The British Standards Institute (BSI) has published the BS 6229: 2018 - flat roofs with continuously supported flexible waterproof covering - code of practice.
The latest guidelines, which were published in November, contain a number of changes in relation to general good practice guidance, updated terminology and definitions for flat roofs.
These include an update of the previous definition for a “vapour control layer” to an “air and vapour control layer” (AVCL), as they perform two important functions. Changes now recommend avoiding the traditional cold roof construction, where the insulation is on the underside or cold side of the deck, due to the difficulty in forming an effective AVCL, cross ventilation and the subsequent increased risk of condensation. An additional “breather layer” is now shown over the insulation to provide an external air-leakage barrier and to help protect the insulation against any detrimental environmental factors.
More specific reference on the minimum design and finished falls in formed gutters and a new definition for “zero falls” (roof slope between 0 and 1:80 with no back falls or ponding) is also now included. A small relaxation to minimum upstand heights at door thresholds to balconies and terraces only is adopted (following NHBC guidance) to allow designers to meet the Building Regulations for level access. For all other abutments, the waterproofing should still be terminated a minimum of 150mm from the finished roof level.
Updated advice is available for the thermal design of inverted roofs, having now obtained improved practical experience of the actual performance of inverted roofs incorporating a water flow reducing layer (WFRL), designed to reduce the ‘cooling effect’ from rainwater. Interstitial condensation is covered in detail under its own standard, BS 5250, so has been removed from this standard. However, the updated code of practice does advise minimum thermal values for heated buildings (0.35W/m2K) are achieved at any point, to avoid surface condensation, all as per legislation guidance.
Although it is anticipated many of the above mentioned amendments will take time to become established industry practice Martin Bidewell, Sika’s Head of Technical and Product Management, said those within the building sector should now be familiarising themselves with the code and following this updated guidance.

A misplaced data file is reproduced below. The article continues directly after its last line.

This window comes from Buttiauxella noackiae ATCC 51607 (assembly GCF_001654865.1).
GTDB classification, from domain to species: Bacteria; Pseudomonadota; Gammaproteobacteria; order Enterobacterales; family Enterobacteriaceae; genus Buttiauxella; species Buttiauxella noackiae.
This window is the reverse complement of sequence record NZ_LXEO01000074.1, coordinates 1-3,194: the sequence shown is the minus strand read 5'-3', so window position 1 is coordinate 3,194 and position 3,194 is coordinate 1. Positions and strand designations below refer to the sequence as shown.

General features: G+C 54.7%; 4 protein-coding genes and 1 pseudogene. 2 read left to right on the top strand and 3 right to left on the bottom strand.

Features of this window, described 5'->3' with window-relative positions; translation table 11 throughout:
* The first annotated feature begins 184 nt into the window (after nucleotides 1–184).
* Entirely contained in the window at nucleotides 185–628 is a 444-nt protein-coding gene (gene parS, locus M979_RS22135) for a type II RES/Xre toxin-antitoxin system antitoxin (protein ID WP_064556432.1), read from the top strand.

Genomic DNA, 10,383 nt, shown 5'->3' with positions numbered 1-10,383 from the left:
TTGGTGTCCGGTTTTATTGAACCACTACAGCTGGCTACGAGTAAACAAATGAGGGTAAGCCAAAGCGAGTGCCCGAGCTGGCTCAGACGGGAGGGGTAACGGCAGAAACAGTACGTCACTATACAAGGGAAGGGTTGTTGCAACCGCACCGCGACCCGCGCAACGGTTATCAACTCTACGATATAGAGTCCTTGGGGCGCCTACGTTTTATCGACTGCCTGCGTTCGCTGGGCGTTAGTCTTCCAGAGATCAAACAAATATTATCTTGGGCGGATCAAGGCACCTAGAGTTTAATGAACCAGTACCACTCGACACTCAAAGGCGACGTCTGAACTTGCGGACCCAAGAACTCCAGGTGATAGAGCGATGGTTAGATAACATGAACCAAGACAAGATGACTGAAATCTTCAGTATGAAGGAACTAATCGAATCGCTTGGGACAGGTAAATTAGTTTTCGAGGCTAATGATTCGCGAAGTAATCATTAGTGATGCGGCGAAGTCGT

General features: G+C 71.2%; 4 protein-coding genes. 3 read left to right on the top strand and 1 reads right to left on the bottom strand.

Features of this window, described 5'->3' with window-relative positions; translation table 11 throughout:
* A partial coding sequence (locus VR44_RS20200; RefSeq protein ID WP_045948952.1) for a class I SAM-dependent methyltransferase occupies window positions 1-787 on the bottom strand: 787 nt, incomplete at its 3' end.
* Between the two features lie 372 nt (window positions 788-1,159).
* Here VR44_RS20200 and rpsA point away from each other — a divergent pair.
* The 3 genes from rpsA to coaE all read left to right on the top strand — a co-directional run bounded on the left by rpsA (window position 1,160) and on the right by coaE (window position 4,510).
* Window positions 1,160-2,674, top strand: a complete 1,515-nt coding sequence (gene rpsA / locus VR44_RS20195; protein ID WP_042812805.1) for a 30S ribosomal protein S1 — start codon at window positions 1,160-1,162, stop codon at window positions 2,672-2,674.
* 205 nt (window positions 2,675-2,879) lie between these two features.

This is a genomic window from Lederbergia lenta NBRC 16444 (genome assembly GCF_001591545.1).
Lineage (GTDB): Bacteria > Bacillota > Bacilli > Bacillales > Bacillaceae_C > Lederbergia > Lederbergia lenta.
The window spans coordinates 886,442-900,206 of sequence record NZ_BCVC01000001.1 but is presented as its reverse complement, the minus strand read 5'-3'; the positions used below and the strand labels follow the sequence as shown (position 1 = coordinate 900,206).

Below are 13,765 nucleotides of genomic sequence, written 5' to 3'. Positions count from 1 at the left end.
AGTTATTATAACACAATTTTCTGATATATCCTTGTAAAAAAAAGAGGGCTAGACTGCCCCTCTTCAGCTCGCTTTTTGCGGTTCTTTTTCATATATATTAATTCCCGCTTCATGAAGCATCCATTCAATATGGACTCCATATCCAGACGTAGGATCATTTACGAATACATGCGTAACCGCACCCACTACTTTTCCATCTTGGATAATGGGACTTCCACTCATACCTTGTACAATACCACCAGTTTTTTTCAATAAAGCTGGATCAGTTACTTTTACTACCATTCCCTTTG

He said: “Manufacturers, specifiers and the like should be obtaining copies of the standard. People need to understand what the detailed changes are and the affect it might have on our buildings. From here on in, companies should be doing their utmost to ensure all new designs incorporate the latest recommendations.”
The code relating to flat roofs with continuously supported coverings was previously updated in 2003. Martin said the new guidelines provide more clarity for users. “The latest guidelines are more defined and help eliminate some of the grey areas that existed within the previous code,” he said. “The 2003 version really was an old standard, therefore the 2018 code brings it into line with the latest Building Regulations and other codes of practice. In my opinion, the latest guidelines are more streamlined and easier to understand, which can only be a good thing.”
“The guidelines are vital to successful flat roofing,” Martin added. “The standard sets out the basics of how to properly design a flat roof. There will always be instances when the guidelines cannot be adhered to completely, particularly when the project involves the refurbishment of an existing roof. However, there should be no excuse to ignore the code in new-build scenarios. The BS 6229 code of practice is the go-to flat-roofing document, and along with relevant trade association guidance, should form the minimum standards the industry is looking to achieve for every roofing project.”